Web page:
Furthermore, advisors can harness in-depth performance reporting tools to help boards of directors and officers of the nonprofits that the endowments and foundations are supporting better understand their portfolios. Using these reporting solutions, advisors should be able to break down an account’s various portfolio investments and income by asset class, strategy, manager, and other criteria—and also comprehensively outline the performance of multiple accounts in a single report or statement.
Opportunities for More Meaningful Engagement with Endowments & Foundations
A robust suite of data and analytics can equip advisors with keener insights which can inspire stronger engagement with endowment/foundation clients, and empower them to demonstrate greater value. For example, fixed income, which had been used to reduce portfolio risk, has turned from a de-risking asset to a riskier asset over the past six months due to market volatility. Advisors can utilize data and analytics to help endowments and foundations (current clients as well as prospects) find ways to mitigate rising-interest-rate risk in their portfolios.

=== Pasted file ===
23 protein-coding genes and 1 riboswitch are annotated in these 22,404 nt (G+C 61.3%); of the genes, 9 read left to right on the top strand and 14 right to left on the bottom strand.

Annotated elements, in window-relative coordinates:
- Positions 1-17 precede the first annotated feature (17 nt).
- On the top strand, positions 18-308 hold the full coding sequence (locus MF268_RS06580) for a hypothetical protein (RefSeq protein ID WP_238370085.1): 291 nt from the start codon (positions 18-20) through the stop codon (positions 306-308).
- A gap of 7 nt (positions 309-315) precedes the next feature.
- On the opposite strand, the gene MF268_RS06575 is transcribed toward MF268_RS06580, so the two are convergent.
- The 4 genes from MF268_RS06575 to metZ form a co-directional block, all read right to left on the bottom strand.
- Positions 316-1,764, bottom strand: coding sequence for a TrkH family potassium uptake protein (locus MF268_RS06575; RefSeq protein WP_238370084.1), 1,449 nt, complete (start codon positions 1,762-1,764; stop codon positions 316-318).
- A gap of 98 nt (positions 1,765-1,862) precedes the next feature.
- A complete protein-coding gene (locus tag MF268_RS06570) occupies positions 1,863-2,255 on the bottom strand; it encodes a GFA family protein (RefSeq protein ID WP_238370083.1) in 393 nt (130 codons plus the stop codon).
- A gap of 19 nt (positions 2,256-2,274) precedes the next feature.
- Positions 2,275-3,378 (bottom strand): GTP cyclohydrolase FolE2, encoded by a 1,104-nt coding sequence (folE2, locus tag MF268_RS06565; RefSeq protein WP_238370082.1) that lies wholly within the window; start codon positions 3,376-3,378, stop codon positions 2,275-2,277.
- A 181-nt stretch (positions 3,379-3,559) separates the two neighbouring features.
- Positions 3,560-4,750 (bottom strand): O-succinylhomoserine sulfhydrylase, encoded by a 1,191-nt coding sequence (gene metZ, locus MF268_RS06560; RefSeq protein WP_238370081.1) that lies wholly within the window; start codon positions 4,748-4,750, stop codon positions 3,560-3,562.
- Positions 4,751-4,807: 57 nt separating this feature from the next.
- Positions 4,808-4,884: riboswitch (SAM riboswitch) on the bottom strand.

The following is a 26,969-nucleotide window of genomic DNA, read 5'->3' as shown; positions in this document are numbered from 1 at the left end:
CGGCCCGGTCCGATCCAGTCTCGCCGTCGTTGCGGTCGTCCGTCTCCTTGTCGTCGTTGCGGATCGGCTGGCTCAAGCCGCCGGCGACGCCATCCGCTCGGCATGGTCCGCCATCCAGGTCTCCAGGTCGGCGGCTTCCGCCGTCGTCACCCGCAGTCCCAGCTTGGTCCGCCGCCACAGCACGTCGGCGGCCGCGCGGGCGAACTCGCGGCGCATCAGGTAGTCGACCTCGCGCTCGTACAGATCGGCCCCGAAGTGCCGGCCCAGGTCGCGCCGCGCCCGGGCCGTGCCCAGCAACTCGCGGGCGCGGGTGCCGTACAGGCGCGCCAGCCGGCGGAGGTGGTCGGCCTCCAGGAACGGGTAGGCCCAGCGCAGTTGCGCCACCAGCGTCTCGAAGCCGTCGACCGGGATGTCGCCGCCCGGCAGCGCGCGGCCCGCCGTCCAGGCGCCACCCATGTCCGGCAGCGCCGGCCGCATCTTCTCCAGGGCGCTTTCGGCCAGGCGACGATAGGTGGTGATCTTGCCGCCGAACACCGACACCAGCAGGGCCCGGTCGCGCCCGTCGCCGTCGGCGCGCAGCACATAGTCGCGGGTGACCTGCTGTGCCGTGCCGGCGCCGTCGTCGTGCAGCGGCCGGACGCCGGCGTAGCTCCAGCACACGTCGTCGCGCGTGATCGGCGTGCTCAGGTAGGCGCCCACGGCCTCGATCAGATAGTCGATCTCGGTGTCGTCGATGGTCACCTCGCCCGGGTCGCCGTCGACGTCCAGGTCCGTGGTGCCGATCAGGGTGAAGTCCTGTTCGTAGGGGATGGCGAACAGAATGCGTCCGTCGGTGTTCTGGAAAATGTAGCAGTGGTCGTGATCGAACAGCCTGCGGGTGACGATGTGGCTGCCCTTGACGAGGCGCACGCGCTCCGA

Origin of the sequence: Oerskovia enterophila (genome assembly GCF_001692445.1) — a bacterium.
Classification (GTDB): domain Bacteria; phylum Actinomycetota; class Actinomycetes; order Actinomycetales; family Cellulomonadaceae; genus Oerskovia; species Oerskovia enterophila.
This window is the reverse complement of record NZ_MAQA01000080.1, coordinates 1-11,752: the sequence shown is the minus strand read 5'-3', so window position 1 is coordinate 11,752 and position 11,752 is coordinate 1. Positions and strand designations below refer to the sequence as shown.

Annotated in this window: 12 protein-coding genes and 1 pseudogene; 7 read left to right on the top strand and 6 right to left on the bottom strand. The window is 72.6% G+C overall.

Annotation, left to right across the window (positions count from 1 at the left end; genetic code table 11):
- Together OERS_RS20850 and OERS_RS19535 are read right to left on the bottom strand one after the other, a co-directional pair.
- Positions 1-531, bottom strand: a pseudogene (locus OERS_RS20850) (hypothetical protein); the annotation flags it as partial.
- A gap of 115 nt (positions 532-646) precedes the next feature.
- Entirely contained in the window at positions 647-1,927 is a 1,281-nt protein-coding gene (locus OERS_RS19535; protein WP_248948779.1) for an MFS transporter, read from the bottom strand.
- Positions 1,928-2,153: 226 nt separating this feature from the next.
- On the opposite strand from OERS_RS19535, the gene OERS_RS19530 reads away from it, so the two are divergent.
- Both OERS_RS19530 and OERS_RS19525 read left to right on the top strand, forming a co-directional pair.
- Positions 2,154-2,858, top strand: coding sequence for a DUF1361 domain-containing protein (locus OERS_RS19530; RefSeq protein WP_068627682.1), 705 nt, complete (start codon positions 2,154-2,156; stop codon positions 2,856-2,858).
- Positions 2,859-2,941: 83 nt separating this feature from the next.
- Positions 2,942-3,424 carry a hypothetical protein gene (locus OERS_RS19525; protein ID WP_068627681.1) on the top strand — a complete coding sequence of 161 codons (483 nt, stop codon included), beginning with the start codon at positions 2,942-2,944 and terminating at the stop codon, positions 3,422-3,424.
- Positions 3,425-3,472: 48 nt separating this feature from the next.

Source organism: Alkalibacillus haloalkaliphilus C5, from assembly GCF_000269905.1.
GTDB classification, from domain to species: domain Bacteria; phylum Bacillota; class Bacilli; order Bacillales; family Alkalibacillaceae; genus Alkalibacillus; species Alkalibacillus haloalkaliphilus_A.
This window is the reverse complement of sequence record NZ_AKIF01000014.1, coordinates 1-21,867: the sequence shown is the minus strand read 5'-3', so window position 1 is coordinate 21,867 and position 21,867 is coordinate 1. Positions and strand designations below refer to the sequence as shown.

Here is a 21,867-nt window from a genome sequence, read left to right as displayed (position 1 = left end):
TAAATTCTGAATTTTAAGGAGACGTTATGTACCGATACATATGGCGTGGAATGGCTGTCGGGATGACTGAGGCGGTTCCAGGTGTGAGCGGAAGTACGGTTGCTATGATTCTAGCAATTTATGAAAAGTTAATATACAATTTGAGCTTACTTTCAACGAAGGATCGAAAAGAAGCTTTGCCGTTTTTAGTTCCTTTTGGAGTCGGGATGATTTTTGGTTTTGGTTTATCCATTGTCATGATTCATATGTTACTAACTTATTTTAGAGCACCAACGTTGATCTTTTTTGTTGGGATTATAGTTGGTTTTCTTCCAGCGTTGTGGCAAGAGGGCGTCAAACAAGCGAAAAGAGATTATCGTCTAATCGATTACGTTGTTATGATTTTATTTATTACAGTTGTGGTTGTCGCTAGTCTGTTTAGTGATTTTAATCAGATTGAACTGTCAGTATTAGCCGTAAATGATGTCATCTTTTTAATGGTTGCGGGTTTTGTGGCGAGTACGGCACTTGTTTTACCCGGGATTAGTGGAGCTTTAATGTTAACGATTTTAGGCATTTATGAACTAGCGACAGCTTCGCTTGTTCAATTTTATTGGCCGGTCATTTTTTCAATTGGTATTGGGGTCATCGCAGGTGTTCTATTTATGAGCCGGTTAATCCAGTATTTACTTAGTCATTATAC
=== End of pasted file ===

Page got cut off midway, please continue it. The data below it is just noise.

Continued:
Also, advisors can show prospective endowment/foundation clients where they are likely overpaying for exposure in various asset classes. For example, some endowments or foundations that are paying for active management may not be outperforming benchmarks, and advisors that point this out can help endowments understand why they should retain them instead.
Don’t Let This Opportunity Pass You By
Independent advisors that do not possess the resources to build customized, data-driven solutions for smaller endowments and foundations can still tap into the pool of smaller endowments and foundations. Outsourcing investment management to a white-glove manager and private wealth consultant can give advisors the capability to effectively service the vast universe of smaller endowments and foundations in need of more in-depth, holistic advice—and do so at scale as their businesses grow.
Just like their larger counterparts, endowments and foundations with $50 million or less in assets under management are concerned about how geopolitical and market developments will affect the investment portfolios that enable them to survive (and do good). Independent advisors have an opportunity to provide them with the insights they need to maintain their financial security, while ensuring their investments adhere to their values. Don’t let smaller endowments and foundations—which can become loyal, long-term clients whose referrals carry weight—slip under your radar.
Michael Featherman, CFA is Head of Investment Consulting and Distribution at Envestnet | PMC.